She stopped abruptly and gave me a confused look. She confessed she hadn’t thought about that. I asked her to think of the best-case scenario, and she carefully said, well, I want a happy and peaceful relationship. Okay great, let’s try to get there, I told her. What does that look and feel like to you? Chances are, if you can’t picture it, or feel it, you might have a hard time getting there.
We spend way too much time distracting ourselves from what our intuitive gut is telling us and creating the construct that we want to live in based on borrowed values and a defined idealized sense of self.
So many people have focused entirely on their “external work” and what we call success in a capitalistic world, which is generally perceived to be financial. We need to constantly stay on par financially with those in our social circle lest we be cast aside because we can’t afford their lifestyle. Friendship becomes a self-selection process based on what kind of paycheck you earn rather than caring more about what kind of person you are becoming.
And what kind of person are you becoming?
Have you questioned your motives and values for why you are doing what you are doing? My belief is that we all just want to be more connected with ourselves. Our collective social programming tells us that we can find that connection through external means. But here’s what I’ve learned: No amount of success, fame, or wealth is going to give you that connection with yourself. In fact, the more success you have without that connection to self, the more disconnected you become.
What people are looking for is how to be more connected to themselves, and the popular belief is that “If I attain XYZ, I will find that connection with myself”. The quest is actually far shorter than we think. It starts with turning inwards instead of outwards.
I am not my accomplishments. My accomplishments are a reflection of what’s happening inside of me. I became aligned and embodied, and then, everything got easier.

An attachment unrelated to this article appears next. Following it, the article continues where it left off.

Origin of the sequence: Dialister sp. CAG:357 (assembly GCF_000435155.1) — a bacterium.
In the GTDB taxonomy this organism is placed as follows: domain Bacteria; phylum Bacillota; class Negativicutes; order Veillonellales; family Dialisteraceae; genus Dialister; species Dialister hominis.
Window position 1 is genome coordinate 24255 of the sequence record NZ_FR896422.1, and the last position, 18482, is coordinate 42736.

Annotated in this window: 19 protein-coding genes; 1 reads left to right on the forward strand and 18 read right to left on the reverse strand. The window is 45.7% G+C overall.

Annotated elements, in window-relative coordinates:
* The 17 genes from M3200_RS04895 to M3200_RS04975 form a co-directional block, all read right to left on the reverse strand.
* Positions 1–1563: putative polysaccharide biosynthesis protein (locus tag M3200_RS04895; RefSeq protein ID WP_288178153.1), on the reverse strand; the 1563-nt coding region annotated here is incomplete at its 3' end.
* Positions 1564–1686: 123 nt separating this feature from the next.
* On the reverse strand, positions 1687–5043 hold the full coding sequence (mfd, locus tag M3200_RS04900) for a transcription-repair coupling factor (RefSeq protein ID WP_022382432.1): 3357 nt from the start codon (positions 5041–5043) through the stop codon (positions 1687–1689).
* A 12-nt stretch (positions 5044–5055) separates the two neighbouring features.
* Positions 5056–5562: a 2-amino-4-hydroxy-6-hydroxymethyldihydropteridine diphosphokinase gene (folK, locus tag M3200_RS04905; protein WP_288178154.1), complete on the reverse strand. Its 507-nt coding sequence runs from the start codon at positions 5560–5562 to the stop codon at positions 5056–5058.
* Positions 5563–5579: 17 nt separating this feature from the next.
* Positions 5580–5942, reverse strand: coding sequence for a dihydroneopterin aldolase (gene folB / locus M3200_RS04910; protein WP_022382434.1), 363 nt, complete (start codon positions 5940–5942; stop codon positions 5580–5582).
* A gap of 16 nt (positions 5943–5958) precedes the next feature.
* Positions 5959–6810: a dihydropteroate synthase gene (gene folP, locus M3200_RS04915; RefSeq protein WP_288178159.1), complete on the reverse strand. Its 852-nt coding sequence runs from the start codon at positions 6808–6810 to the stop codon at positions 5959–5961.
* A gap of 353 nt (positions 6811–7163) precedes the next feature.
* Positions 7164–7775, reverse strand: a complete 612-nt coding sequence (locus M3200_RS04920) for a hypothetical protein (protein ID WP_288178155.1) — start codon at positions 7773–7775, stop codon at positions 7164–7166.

It takes stillness and presence to honor the knowledge that is within us when it comes to understanding what we truly desire and what is in alignment with our talents and purpose. We are more than our jobs. We are more than our relationships. We are holistic beings with multi-faceted complexities and all parts of our lives need to be honored and held sacred. Many people define their sense of self through their careers and relationships. But what if all of these things are taken away. Who are you then?
We are all here for a reason, and it was miraculous that we were even born. That creation, that union, means that our lives inherently have meaning and we are all valuable, regardless of what we “produce”. We already won the human lottery. Our lives matter.
Full disclosure, I don’t claim to have answers, but only more questions. But I can honestly say that these tools worked for me.
My hope is that with these exercises which I’ll share in my upcoming book, you can start to ignite the fire within you that is beckoning you to create, to build, to finish things, and to find joy in the process.
In the words of Carolyn Myss, “Many people are living lives that are not meant for them”. I hope that you can find your own unique style of life that excites you and puts a smile on your face when you wake up in the morning. Life is an experience, a never-ending journey of deeper knowing and introspection.
If you’d like to listen to my latest podcast Gateways to Awakening, where I talk to some of the leading and most transformative wellness and spiritual teachers, you can check out the first episode here.
If you’d like to follow me, you can find me on Medium, writing, and staying curious.